As I’m sure you’ve heard/read/seen, the United States conducted a mission in which Osama bin Laden “passed away.” At first, I was quite shocked. Everything we’d been told about bin Laden was that he was hiding in a cave somewhere. Moreover, he hadn’t been in the news in ages, and all of a sudden — boom. Then, I felt empathy. Yes, I understand that this person was seen as a security threat to the United States and in some cases, the world, but it is my belief that no matter the crime, taking life is never the solution, nor is it justifiable.
Some of the archived footage of President Obama talking about bin Laden (here and here) and just my general feelings about President Obama make me think that Obama’s original intention in this mission was not to take an eye for an eye. President Obama doesn’t seem like the kind of president who is out for ‘revenge.’ Rather, I think the initial intent was to capture. Some have already written about this, and others think it is a non-issue. Others still, think that capturing bin Laden would have been worse for the United States (and the world). Other than some of the footage I’ve seen of Obama talking about bin Laden, and my own intuition, I have no hard evidence. There may be some out there, but I haven’t come across it. Mind you, I haven’t looked very hard, either.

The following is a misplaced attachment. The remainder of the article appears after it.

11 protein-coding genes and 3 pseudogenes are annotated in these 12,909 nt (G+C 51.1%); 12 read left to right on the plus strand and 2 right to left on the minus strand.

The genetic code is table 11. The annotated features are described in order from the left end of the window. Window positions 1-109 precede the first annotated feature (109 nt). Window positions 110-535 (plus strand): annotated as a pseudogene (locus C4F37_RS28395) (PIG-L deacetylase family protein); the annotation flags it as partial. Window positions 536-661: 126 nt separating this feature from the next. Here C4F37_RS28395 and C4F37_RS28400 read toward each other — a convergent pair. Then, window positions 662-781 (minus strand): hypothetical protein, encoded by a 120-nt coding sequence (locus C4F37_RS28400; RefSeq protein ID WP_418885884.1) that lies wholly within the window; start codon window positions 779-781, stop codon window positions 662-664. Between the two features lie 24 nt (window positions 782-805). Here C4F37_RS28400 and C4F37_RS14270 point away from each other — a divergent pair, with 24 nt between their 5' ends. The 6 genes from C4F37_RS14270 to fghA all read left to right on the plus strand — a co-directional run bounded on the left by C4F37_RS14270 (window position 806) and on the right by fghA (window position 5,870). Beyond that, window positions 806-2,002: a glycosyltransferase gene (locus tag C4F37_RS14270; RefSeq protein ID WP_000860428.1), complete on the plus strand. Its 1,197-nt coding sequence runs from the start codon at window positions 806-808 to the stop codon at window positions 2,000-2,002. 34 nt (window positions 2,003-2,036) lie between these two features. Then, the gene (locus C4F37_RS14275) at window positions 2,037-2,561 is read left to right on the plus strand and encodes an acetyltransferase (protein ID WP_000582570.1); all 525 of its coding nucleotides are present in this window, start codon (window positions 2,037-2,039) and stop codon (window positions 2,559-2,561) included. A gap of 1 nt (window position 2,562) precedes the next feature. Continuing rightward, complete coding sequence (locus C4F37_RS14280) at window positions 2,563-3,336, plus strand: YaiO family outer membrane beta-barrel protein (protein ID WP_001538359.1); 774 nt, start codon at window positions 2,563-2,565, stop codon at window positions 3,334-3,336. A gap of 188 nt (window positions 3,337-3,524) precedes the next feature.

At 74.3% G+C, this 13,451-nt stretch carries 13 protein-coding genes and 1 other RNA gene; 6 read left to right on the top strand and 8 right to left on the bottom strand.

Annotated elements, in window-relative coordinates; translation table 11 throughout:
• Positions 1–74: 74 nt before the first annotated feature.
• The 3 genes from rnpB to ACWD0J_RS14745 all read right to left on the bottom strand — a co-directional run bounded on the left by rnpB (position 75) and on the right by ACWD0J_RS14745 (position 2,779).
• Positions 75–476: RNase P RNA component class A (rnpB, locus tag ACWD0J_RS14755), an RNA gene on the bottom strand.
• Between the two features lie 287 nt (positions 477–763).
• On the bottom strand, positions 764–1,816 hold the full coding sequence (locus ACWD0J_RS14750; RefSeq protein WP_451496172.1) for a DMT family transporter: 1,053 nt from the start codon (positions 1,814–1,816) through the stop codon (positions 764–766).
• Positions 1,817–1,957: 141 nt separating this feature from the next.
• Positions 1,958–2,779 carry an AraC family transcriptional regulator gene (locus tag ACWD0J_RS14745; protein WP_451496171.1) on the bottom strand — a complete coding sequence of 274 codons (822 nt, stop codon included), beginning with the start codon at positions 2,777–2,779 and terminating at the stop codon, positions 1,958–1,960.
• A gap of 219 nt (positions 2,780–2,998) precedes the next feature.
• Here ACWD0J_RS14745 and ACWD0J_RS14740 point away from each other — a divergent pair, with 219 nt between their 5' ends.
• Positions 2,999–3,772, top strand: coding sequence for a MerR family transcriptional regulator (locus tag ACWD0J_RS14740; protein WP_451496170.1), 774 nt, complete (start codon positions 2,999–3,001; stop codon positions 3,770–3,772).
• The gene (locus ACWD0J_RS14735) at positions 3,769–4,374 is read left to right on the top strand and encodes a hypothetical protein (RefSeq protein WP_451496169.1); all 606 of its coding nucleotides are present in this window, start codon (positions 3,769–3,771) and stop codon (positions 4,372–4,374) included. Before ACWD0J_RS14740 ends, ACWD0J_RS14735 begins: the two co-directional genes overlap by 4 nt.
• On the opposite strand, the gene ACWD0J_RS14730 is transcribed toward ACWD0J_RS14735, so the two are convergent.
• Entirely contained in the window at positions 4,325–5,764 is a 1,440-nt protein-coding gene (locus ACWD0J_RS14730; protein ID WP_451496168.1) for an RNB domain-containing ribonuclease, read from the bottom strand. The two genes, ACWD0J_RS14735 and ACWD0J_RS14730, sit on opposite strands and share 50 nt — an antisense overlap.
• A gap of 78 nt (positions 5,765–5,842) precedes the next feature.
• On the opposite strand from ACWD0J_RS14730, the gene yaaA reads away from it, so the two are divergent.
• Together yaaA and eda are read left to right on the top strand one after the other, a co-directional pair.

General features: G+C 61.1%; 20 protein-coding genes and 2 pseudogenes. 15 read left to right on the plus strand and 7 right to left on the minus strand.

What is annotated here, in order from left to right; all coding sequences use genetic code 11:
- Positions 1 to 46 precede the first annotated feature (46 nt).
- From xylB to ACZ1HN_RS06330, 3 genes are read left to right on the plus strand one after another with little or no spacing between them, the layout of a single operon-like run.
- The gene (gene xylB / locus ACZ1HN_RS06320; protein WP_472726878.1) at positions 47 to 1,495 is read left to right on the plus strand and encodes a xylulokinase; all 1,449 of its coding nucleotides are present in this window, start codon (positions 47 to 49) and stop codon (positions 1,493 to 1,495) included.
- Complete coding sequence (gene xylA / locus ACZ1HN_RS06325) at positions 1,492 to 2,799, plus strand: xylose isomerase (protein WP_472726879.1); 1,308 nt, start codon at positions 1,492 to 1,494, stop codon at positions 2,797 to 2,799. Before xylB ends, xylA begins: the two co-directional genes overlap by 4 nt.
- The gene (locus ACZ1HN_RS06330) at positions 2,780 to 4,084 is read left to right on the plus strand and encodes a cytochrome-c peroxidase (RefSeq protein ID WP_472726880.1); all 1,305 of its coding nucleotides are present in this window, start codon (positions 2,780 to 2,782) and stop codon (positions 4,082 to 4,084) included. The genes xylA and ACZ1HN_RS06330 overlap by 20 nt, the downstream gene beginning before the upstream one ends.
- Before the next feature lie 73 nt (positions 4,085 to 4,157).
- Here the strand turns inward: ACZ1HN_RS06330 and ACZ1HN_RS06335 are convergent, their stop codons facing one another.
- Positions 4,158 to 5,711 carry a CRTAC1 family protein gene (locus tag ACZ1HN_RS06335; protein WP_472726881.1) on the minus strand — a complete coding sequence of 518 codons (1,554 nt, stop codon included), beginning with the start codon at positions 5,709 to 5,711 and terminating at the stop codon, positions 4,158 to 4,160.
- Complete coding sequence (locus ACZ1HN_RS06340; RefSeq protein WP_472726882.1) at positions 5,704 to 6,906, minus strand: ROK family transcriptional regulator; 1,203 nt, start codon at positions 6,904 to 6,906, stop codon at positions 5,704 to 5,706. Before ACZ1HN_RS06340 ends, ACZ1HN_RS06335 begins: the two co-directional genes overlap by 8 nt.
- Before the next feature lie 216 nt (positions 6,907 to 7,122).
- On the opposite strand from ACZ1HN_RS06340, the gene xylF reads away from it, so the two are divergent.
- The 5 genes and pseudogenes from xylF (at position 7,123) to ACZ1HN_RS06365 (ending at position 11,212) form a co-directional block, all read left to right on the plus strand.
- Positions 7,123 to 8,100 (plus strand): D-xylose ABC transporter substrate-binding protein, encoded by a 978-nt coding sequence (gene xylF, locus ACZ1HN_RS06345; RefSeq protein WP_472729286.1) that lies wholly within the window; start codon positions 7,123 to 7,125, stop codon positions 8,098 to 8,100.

The phrase “An-eye-for-an-eye-for-an-eye-for-an-eye… ends in making everybody blind,” is often attributed to Mahatma Gandhi. In looking at the wiki article for “Eye for an eye,” Jesus Christ is also quoted as saying: “You have heard that it was said, ‘An eye for an eye and a tooth for a tooth’. But I say to you, do not resist an evildoer. If anyone strikes you on the right cheek, turn to him the other also.” However, there is no reference to a specific passage from the Bible (or other book), so I don’t know if that’s accurate.
Byron Katie often says, “Defense is the first act of war.” When I first heard that, it took me a some time to wrap my head around what that is really saying. Defense is the first act of war. So, not the aggressor, but the defender. Sounds a bit strange, yes? She’s so eloquent that instead of trying to paraphrase her ‘thoughts’ on the topic, I decided just to include a YouTube video of her talking about the concept:
While Katie is referring to defense in a communication-sense, I think that her ideas on this topic can be extrapolated to other areas of interaction. As an example: think about a school-yard bully. On the playground, the bully pushes another kid down. In one scenario, the kid gets up, retaliates, is seen by one of the people “on-duty” for lunch and is subsequently sent to the principal’s office. Another way this first scenario could play out is the two get into some sort of brawl whereby both are left injured. In the second scenario, the kid gets up and walks away. The kid does not allow the antagonism of the bully to get to her/him. The kid just ‘brushes it off’ and leaves the situation. More times than not, the bully, who is actually seeking some sort of reaction from someone, will not follow the kid as s/he walks away, but instead, will seek out another person to bully.